In a nutshell, from what I can conclude and relate with Empirical Probability is I
can estimate the event will happen based on how often the event occurs after
collecting data or running an experiment (in a large number of trials). This can
be proven when I am conducting the activity in Part 3 and Part 4.

For Theoretical Probability, is about finding the probability of events that come
from a sample space of known equally likely outcomes. This can be proven
when I am calculating the probability after conducting the activity in Part 3 and
Part 4.




In probability theory, the law of large numbers (LLN) is a theorem that

describes the result of performing the same experiment a large number of times.
According to the law, the average of the results obtained from a large number of trials
should be close to the expected value, and will tend to become closer as more trials
are performed.

The LLN is important because it "guarantees" stable long-term results for the
averages of some random events. For example, while a casino may lose money in a
single spin of the roulette wheel, its earnings will tend towards a predictable
percentage over a large number of spins. Any winning streak by a player will
eventually be overcome by the parameters of the game. It is important to remember
that the LLN only applies (as the name indicates) when a large number of
observations are considered. There is no principle that a small number of
observations will coincide with the expected value or that a streak of one value will
immediately be "balanced" by the others (see the gambler's fallacy).
An illustration of the law of large numbers using a particular run of rolls of a
single die. As the number of rolls in this run increases, the average of the values of all
the results approaches 3.5. While different runs would show a different shape over a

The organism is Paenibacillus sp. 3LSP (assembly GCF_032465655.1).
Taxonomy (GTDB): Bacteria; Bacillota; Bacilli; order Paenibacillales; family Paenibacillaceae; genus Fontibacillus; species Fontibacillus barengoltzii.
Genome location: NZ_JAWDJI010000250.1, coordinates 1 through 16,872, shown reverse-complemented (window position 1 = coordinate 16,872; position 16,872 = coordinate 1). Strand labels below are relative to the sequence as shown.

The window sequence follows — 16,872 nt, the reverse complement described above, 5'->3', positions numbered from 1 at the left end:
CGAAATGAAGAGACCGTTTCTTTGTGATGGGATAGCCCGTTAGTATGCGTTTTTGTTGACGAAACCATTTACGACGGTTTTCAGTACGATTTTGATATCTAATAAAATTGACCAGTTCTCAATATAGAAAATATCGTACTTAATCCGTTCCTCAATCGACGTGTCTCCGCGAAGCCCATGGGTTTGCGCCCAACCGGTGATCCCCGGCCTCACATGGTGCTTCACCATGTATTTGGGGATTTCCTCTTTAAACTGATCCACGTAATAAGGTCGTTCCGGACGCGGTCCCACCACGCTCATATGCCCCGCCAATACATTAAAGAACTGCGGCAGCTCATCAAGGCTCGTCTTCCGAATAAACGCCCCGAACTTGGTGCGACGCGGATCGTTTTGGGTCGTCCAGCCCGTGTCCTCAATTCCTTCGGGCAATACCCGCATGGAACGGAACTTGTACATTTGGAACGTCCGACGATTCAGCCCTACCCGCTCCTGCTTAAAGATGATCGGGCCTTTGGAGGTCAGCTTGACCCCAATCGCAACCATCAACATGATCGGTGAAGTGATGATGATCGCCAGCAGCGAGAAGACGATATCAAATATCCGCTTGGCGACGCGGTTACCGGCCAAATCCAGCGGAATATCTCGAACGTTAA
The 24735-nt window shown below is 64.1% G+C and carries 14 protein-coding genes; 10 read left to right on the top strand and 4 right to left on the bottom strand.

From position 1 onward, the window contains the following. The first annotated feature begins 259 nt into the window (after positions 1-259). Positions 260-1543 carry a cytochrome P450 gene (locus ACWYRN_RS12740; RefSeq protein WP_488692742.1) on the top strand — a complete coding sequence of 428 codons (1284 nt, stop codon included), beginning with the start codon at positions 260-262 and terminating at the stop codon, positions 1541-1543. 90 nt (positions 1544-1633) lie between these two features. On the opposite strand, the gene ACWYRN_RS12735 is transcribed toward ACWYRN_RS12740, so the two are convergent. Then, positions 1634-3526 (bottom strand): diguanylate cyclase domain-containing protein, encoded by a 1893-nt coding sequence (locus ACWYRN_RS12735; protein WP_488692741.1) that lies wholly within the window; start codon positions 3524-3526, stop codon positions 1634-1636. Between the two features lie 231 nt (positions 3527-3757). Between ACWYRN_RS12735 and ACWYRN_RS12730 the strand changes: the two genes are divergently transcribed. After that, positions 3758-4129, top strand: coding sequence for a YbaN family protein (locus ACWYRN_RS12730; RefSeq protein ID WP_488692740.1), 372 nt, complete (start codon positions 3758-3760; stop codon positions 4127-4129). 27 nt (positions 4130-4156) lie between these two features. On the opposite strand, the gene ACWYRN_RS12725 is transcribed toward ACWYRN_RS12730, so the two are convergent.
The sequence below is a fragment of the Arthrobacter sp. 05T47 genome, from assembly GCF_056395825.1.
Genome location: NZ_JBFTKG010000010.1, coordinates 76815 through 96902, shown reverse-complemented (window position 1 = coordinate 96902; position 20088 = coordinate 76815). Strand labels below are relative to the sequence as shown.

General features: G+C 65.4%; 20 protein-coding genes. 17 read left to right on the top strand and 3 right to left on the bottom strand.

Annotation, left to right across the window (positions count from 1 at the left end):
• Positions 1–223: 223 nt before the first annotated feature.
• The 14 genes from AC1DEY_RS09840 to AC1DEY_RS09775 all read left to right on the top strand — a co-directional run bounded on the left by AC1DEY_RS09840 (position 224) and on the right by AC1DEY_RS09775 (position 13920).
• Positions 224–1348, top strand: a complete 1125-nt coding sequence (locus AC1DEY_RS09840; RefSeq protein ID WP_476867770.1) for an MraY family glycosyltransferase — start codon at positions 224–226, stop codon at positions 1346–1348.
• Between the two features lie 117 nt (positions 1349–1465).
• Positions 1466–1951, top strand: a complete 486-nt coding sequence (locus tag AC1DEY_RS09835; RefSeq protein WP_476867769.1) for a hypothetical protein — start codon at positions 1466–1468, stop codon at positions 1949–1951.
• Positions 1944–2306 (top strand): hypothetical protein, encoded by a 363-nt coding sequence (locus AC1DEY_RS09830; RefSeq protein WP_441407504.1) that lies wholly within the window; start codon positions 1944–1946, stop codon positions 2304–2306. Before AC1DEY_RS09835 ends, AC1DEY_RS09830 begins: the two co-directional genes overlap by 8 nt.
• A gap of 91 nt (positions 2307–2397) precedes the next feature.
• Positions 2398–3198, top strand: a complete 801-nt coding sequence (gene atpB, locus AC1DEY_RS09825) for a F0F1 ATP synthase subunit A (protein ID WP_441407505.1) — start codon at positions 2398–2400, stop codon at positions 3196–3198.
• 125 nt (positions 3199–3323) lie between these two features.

small number of throws (at the left), over a large number of rolls (to the right) they
would be extremely similar.

For example, a single roll of a fair, six-sided die produces one of the numbers 1, 2, 3,
4, 5, or 6, each with equal probability. Therefore, the expected value of a single die
roll is

According to the law of large numbers, if a large number of six-sided dice are
rolled, the average of their values (sometimes called the sample mean) is likely to be
close to 3.5, with the precision increasing as more dice are rolled.

It follows from the law of large numbers that the empirical probability of
success in a series of Bernoulli trials will converge to the theoretical probability. For a
Bernoulli random variable, the expected value is the theoretical probability of
success, and the average of n such variables (assuming they are independent and
identically distributed) is precisely the relative frequency.

For example, a fair coin toss is a Bernoulli trial. When a fair coin is flipped
once, the theoretical probability that the outcome will be heads is equal to 1/2.
Therefore, according to the law of large numbers, the proportion of heads in a "large"
number of coin flips "should be" roughly 1/2. In particular, the proportion of heads
after n flips will almost surely converge to 1/2 as n approaches infinity.

Though the proportion of heads (and tails) approaches 1/2, almost surely the
absolute difference in the number of heads and tails will become large as the number
of flips becomes large. That is, the probability that the absolute difference is a small
number, approaches zero as the number of flips becomes large. Also, almost surely
the ratio of the absolute difference to the number of flips will approach zero.
Intuitively, expected absolute difference grows, but at a slower rate than the number
of flips, as the number of flips grows.


While I conducting this project, a lot of information that I found. I have learnt
how probability appear in our daily life. Apart from that, this project encourages the
student to work together and share their knowledges. It encourages students to
gather information from the internet, improve thinking skills and promote effective
mathematical communication. Not only that, I had learned some moral values that I
This project had taught me to be responsible on the works that are given to
me to be completed. This project also had made me feel more confidence to do works
and not to give easily when we could not find the solution for the question. I also
learned to be more discipline on time, which I was given about a month to complete
this project and pass up to my teacher just in time.
I also enjoy doing this project when I spend my time with friends to complete
this project and it had tightened our friendship. Last but not least, I proposed this
project should be continued because it brings a lot of moral value to the student and
also test the students understanding in Additional Mathematics.
In conclusion, probability is also a daily life necessity. Without it, mans
creativity will be limited. Therefore, we should be thankful of the people who
contribute in the idea of probability.



Project is done by EVERDEEN copyright 2016 .